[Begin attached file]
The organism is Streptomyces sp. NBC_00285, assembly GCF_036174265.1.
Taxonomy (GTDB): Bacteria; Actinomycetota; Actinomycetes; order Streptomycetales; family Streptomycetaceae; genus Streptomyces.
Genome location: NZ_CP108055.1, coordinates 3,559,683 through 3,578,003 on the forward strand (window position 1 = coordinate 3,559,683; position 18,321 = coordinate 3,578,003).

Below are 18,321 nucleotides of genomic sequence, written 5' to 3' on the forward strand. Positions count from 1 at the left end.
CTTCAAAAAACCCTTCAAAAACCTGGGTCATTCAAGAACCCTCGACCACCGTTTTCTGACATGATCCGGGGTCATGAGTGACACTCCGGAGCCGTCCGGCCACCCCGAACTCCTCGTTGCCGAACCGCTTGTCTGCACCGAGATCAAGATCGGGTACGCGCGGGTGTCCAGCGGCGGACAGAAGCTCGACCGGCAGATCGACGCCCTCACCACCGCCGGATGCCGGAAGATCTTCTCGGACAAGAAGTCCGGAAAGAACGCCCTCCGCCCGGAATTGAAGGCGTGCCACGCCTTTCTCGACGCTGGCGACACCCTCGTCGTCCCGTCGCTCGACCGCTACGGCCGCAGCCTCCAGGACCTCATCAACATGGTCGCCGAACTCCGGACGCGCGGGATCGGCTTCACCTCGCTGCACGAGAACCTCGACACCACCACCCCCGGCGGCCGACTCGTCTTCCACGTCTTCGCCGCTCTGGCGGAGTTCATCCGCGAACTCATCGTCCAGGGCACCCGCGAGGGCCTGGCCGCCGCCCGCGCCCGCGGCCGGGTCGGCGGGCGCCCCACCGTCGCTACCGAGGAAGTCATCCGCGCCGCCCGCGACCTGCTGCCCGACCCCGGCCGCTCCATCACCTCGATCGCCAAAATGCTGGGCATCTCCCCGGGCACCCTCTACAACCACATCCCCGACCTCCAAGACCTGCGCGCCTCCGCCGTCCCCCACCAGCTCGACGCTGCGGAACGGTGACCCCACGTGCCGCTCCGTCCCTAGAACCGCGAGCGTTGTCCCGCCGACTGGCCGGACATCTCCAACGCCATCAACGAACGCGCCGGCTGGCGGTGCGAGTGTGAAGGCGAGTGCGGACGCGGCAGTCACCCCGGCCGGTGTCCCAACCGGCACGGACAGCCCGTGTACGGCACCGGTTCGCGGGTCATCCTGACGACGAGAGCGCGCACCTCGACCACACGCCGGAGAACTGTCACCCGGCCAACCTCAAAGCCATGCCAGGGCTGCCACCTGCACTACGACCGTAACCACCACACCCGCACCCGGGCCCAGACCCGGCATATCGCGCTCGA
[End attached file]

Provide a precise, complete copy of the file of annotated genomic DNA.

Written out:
The organism is Streptomyces sp. NBC_00285, assembly GCF_036174265.1.
Taxonomy (GTDB): Bacteria; Actinomycetota; Actinomycetes; order Streptomycetales; family Streptomycetaceae; genus Streptomyces.
Genome location: NZ_CP108055.1, coordinates 3,559,683 through 3,578,003 on the forward strand (window position 1 = coordinate 3,559,683; position 18,321 = coordinate 3,578,003).

Below are 18,321 nucleotides of genomic sequence, written 5' to 3' on the forward strand. Positions count from 1 at the left end.
CTTCAAAAAACCCTTCAAAAACCTGGGTCATTCAAGAACCCTCGACCACCGTTTTCTGACATGATCCGGGGTCATGAGTGACACTCCGGAGCCGTCCGGCCACCCCGAACTCCTCGTTGCCGAACCGCTTGTCTGCACCGAGATCAAGATCGGGTACGCGCGGGTGTCCAGCGGCGGACAGAAGCTCGACCGGCAGATCGACGCCCTCACCACCGCCGGATGCCGGAAGATCTTCTCGGACAAGAAGTCCGGAAAGAACGCCCTCCGCCCGGAATTGAAGGCGTGCCACGCCTTTCTCGACGCTGGCGACACCCTCGTCGTCCCGTCGCTCGACCGCTACGGCCGCAGCCTCCAGGACCTCATCAACATGGTCGCCGAACTCCGGACGCGCGGGATCGGCTTCACCTCGCTGCACGAGAACCTCGACACCACCACCCCCGGCGGCCGACTCGTCTTCCACGTCTTCGCCGCTCTGGCGGAGTTCATCCGCGAACTCATCGTCCAGGGCACCCGCGAGGGCCTGGCCGCCGCCCGCGCCCGCGGCCGGGTCGGCGGGCGCCCCACCGTCGCTACCGAGGAAGTCATCCGCGCCGCCCGCGACCTGCTGCCCGACCCCGGCCGCTCCATCACCTCGATCGCCAAAATGCTGGGCATCTCCCCGGGCACCCTCTACAACCACATCCCCGACCTCCAAGACCTGCGCGCCTCCGCCGTCCCCCACCAGCTCGACGCTGCGGAACGGTGACCCCACGTGCCGCTCCGTCCCTAGAACCGCGAGCGTTGTCCCGCCGACTGGCCGGACATCTCCAACGCCATCAACGAACGCGCCGGCTGGCGGTGCGAGTGTGAAGGCGAGTGCGGACGCGGCAGTCACCCCGGCCGGTGTCCCAACCGGCACGGACAGCCCGTGTACGGCACCGGTTCGCGGGTCATCCTGACGACGAGAGCGCGCACCTCGACCACACGCCGGAGAACTGTCACCCGGCCAACCTCAAAGCCATGCCAGGGCTGCCACCTGCACTACGACCGTAACCACCACACCCGCACCCGGGCCCAGACCCGGCATATCGCGCTCGA